Operating cashflow/share (p)
Capital expenditure/share (p)
Free cashflow/share (p)
Dividend/share (p)
Covered by earnings (x)
Return on total capital (%)14.615.
Cash (£m)24.626.225.228.730.326.731.8
Net debt (£m)6.57.414.230.3-0.537.553.8
Net assets (£m)102110121116132139136
Net assets per share (p)84.590.999.394.996.910299.8

Source: historic company REFS and company accounts.

Inventory issues were similarly blamed – specifically de-stocking by an Asian customer – but they essentially reflect softening demand. Annual cost savings of £5 million were exacted but the setback was serious enough for Trifast’s long-time CEO to step down.  

Now, due to “a more testing environment,” a 10% cut in non-operational staff globally is to happen, saving £3 million annually. 

The stock is down around 25% at 71p versus a 66p low early last November before the “everything rally” on hopes for interest rate cuts.  

Even at this level, Trifast’s near-term forward price/earnings (PE) looks at least 20x, with one broker downgrading March 2024 EPS to 3.5p and the next financial year looking highly speculative.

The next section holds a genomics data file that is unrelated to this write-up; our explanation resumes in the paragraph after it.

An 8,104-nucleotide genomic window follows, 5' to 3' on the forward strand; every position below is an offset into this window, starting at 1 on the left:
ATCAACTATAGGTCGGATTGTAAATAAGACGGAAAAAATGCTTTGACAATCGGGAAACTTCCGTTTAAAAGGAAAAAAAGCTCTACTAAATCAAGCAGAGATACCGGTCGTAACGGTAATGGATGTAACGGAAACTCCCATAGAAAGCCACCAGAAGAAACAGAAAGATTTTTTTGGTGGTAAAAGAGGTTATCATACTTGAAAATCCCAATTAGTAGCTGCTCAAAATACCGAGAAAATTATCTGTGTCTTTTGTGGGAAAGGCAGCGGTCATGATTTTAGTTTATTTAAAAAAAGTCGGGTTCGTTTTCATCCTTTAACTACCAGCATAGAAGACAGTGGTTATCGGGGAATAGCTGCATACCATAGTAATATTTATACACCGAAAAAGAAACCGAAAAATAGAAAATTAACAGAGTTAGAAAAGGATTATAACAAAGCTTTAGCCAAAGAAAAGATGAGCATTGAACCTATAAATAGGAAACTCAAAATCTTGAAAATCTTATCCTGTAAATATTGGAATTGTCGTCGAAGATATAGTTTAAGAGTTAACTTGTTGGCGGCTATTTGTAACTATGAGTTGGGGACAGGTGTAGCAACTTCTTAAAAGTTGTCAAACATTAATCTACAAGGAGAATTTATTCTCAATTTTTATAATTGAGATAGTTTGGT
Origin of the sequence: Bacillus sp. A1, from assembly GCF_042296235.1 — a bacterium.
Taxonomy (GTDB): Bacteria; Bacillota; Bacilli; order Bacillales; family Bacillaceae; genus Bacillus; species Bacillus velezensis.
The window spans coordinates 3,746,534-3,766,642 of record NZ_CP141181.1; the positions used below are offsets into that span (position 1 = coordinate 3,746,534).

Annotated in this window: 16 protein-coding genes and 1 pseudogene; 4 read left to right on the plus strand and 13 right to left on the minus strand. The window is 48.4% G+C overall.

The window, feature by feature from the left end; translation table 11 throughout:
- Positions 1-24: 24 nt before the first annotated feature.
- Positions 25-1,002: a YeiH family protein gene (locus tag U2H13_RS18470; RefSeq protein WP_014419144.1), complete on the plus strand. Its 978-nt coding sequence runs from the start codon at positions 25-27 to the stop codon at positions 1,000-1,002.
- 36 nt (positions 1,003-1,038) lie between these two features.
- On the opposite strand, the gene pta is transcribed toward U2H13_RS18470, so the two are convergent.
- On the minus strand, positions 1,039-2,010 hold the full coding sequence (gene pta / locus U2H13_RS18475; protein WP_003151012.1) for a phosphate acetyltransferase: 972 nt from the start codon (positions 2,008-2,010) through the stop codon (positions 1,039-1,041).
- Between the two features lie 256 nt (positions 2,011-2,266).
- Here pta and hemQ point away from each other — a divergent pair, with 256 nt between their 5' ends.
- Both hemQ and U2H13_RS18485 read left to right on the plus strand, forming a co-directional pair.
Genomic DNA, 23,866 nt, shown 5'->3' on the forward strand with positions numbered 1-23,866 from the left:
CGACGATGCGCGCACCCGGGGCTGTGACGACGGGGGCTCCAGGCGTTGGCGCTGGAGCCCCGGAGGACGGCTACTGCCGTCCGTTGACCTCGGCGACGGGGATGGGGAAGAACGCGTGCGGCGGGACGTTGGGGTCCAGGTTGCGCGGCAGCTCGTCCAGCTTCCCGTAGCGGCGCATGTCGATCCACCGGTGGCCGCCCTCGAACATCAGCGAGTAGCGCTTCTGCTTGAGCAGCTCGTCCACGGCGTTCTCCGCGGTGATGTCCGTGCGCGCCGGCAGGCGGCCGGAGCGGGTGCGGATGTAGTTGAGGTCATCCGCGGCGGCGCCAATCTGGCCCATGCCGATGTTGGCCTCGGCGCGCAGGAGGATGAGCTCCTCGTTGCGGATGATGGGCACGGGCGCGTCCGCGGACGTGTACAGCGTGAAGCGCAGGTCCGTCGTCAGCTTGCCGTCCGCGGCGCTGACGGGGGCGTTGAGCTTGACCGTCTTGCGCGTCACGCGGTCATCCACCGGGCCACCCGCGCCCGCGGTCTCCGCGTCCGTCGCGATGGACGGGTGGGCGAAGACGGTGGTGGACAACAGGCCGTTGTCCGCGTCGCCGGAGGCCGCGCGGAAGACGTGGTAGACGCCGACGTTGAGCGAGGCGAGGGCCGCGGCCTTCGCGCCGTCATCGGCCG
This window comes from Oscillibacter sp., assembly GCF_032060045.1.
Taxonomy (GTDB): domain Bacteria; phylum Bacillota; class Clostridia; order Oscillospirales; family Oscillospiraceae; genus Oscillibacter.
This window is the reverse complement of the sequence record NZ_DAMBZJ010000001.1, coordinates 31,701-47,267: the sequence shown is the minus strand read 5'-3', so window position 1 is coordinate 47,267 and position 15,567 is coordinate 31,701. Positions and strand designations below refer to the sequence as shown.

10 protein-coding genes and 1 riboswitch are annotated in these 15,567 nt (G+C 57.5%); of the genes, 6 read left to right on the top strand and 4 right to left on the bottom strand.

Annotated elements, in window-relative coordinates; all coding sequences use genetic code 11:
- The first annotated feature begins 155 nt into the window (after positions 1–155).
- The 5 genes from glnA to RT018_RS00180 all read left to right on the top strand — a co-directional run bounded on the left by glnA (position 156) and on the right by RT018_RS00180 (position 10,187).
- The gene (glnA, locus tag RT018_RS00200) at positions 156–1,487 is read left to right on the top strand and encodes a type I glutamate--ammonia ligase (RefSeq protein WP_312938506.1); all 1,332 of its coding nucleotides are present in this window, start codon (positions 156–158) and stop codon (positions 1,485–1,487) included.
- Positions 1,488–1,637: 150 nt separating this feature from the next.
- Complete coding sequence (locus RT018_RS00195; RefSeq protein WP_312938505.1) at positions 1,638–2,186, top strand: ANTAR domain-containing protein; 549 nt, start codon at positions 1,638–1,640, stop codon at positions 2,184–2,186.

The chair of the board has still decided to add nearly £25,000 worth of equity at around 73p to her holding. 

As for cyclical stocks generally, the medium-term outlook seems to hinge on whether interest rate cuts materialise and start to reverse economic slowing. 

It bothers me that Trifast may now be one of those companies forever restructuring to cope with shifting markets. “Sell” is possibly harsh, yet despite the director purchase, “buy” feels premature. “Hold” is an awkward compromise given further downside risk if economies slow – especially as the Middle East conflict spreads. 

Last time, “hold” was the best I could muster on Trifast after its profit warning and CEO departure. It was when long-term debt was introduced in support of inventory management.   

Net tangible assets were £93 million, or 68p a share, last September, yet £83 million of inventories could need some provisioning despite a fall from £103 million in September 2022. 

Dramatic mean-reversion means this stock is back to levels a decade ago after hitting 265p in 2018. This makes it interesting to follow, and also for takeover potential. Just mind how, if international slowdown is materialising, “value” cyclicals easily get cheaper. 

Edmond Jackson is a freelance contributor and not a direct employee of interactive investor.